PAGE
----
These New Dietary Guidelines Will Make You Feel Great About Brunch

Photographed by Danny Kim.
Today marks the release of new dietary guidelines from the U.S. Department of Health and Human Services and the USDA. And it looks like brunch fans will be happy to see their faves get passing grades.

The previous version of the guidelines, released five years ago, included a line cautioning us to limit the amount of cholesterol we ate. So one of the biggest changes in this version is the absence of that line. Although it's still important to keep tabs on cholesterol (as in, be reasonable and don't eat a cholesterol–only diet or something), it isn't a particularly helpful thing to stress about limiting.

Instead, we should try to keep track of our larger healthy-eating patterns and where cholesterol-heavy foods may fit in. In particular, the guidelines point us to egg yolks and some shellfish as foods not to worry too much about, because while they are hearty sources of cholesterol, they aren't overloaded with saturated fats (research suggests saturated fats can actually increase your body's cholesterol levels).

Brunch fans will also be happy to know the guidelines are pretty accommodating of a coffee-heavy lifestyle, too: They suggest we all try to keep our caffeine intake under 400 milligrams per day, which is equivalent to about four cups of coffee. Although most of us stay well within that limit (and see some potential health benefits), the guidelines say a small amount of people over the age of 31 tend to have more than that. So, for the most part, feel free to keep up your coffee habit.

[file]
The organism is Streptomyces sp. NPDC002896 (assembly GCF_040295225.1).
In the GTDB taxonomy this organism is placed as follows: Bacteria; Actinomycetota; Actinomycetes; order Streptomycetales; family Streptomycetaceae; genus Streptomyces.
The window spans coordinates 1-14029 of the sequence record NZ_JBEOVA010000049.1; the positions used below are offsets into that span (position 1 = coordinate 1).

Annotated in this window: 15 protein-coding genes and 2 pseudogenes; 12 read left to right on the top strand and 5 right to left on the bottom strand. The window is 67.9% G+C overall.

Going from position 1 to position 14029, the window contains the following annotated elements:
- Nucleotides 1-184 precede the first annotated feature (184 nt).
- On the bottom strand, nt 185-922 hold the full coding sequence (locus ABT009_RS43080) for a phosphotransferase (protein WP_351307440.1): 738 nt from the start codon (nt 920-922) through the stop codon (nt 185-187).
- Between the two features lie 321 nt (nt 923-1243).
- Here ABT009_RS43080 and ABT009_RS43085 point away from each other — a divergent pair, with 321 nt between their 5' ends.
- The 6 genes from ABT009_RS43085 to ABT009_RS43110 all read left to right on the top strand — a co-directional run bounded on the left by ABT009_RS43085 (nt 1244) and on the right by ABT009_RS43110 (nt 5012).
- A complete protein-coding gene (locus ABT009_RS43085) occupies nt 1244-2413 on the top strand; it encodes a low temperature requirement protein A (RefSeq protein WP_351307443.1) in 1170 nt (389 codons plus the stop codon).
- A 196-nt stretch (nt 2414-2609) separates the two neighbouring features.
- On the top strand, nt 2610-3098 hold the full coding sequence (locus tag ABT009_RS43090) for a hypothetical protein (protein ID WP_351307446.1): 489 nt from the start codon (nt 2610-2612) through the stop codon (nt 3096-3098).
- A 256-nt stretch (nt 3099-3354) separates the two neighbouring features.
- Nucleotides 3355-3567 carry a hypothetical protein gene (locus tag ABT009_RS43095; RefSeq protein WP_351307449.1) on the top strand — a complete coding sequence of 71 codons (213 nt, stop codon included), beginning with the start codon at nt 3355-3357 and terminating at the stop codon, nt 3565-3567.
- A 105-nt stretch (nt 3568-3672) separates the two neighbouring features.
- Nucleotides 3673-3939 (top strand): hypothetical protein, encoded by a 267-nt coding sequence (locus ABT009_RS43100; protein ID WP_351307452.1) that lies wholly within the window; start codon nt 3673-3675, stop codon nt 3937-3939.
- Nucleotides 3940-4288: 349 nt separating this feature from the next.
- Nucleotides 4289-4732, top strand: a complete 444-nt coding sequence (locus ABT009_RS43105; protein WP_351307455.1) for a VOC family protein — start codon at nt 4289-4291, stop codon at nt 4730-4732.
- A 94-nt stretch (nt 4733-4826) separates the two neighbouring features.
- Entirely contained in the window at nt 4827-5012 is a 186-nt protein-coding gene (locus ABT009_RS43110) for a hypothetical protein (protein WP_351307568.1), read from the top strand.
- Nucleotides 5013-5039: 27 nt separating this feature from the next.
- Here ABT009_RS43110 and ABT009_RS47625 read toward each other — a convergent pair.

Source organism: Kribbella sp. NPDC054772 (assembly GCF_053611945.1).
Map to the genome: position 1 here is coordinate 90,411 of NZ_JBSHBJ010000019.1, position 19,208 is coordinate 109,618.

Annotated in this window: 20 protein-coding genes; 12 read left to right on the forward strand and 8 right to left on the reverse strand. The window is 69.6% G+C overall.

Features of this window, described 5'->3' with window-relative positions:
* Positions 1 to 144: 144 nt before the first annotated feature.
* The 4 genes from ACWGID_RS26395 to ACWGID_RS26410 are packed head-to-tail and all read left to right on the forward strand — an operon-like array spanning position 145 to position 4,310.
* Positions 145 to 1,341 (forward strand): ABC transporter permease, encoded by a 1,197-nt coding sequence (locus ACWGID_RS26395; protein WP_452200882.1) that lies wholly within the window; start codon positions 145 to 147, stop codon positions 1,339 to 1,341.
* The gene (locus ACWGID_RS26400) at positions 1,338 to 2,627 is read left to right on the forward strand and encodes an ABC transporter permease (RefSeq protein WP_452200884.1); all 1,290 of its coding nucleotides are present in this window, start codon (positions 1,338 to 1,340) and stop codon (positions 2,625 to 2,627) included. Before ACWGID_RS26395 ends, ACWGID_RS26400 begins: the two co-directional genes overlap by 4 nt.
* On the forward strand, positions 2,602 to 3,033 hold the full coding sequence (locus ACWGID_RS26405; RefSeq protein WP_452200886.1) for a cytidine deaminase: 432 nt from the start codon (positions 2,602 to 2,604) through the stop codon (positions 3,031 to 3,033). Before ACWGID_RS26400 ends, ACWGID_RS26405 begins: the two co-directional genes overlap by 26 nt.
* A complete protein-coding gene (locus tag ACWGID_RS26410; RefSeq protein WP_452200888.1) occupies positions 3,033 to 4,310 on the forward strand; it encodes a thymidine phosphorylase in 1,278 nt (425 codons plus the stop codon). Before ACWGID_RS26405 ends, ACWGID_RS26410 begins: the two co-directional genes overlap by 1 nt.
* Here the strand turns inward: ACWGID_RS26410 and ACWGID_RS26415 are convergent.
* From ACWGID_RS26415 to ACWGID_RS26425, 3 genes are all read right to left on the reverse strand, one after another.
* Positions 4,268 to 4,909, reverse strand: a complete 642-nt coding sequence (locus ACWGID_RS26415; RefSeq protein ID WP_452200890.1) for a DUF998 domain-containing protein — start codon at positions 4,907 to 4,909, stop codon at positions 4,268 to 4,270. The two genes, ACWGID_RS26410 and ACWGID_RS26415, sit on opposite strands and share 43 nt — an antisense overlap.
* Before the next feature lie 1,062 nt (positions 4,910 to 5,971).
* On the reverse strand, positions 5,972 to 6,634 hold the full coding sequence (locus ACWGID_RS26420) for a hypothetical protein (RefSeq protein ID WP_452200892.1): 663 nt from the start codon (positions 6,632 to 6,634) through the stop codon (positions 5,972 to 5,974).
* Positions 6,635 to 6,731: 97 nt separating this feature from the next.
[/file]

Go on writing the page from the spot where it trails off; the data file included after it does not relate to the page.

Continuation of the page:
The guidelines are also pretty forgiving when it comes to red and processed meats, which have recently been associated with an increased risk of some types of cancer. Although they suggest we emphasize lean protein sources (e.g., poultry, fish, and eggs), they don't specifically tell consumers to cut down on meat. This issue has been quite a sticking point, with some suggesting the meat industry lobbied to keep that point out of the guidelines.

And the new guidelines offer some welcome advice on avoiding added sugars. They suggest keeping added sugars below 10% of our daily calories, which will hopefully be easier to calculate if the FDA follows through on its proposal to include this information on nutrition labels. For their part, the FDA recommends that we don't consume more than 50 grams (12.5 teaspoons) of added sugar per day.

Finally, this year's sodium guidelines are a little more relaxed than in the previous version. Before, most adults were advised to keep their sodium intake below 1,500 milligrams per day. Now, we're good if we can keep it under 2,300. (Though most of us eat more than that higher limit.)

But overall, the guidelines follow the advice we all know: More fruits, veggies, and lean proteins with limited sodium and without the added sugar. And with that, this weekend is already looking pretty delicious.

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